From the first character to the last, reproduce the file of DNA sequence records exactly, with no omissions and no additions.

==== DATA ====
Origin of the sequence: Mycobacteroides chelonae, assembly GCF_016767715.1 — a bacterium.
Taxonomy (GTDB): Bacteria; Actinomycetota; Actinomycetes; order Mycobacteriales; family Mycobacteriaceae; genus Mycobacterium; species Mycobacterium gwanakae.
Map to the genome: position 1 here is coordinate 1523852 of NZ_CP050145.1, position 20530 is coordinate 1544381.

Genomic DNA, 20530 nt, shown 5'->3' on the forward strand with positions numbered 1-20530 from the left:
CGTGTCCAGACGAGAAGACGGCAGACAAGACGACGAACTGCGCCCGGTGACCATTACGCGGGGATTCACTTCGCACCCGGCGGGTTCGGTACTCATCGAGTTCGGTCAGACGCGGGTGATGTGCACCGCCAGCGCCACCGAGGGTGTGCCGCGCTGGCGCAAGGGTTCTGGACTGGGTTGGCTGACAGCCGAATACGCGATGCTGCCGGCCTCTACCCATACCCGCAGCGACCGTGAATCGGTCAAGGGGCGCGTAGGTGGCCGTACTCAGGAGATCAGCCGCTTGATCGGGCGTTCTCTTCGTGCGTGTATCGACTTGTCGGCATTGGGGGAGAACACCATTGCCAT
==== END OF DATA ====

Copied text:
Origin of the sequence: Mycobacteroides chelonae, assembly GCF_016767715.1 — a bacterium.
Taxonomy (GTDB): Bacteria; Actinomycetota; Actinomycetes; order Mycobacteriales; family Mycobacteriaceae; genus Mycobacterium; species Mycobacterium gwanakae.
Map to the genome: position 1 here is coordinate 1523852 of NZ_CP050145.1, position 20530 is coordinate 1544381.

Genomic DNA, 20530 nt, shown 5'->3' on the forward strand with positions numbered 1-20530 from the left:
CGTGTCCAGACGAGAAGACGGCAGACAAGACGACGAACTGCGCCCGGTGACCATTACGCGGGGATTCACTTCGCACCCGGCGGGTTCGGTACTCATCGAGTTCGGTCAGACGCGGGTGATGTGCACCGCCAGCGCCACCGAGGGTGTGCCGCGCTGGCGCAAGGGTTCTGGACTGGGTTGGCTGACAGCCGAATACGCGATGCTGCCGGCCTCTACCCATACCCGCAGCGACCGTGAATCGGTCAAGGGGCGCGTAGGTGGCCGTACTCAGGAGATCAGCCGCTTGATCGGGCGTTCTCTTCGTGCGTGTATCGACTTGTCGGCATTGGGGGAGAACACCATTGCCAT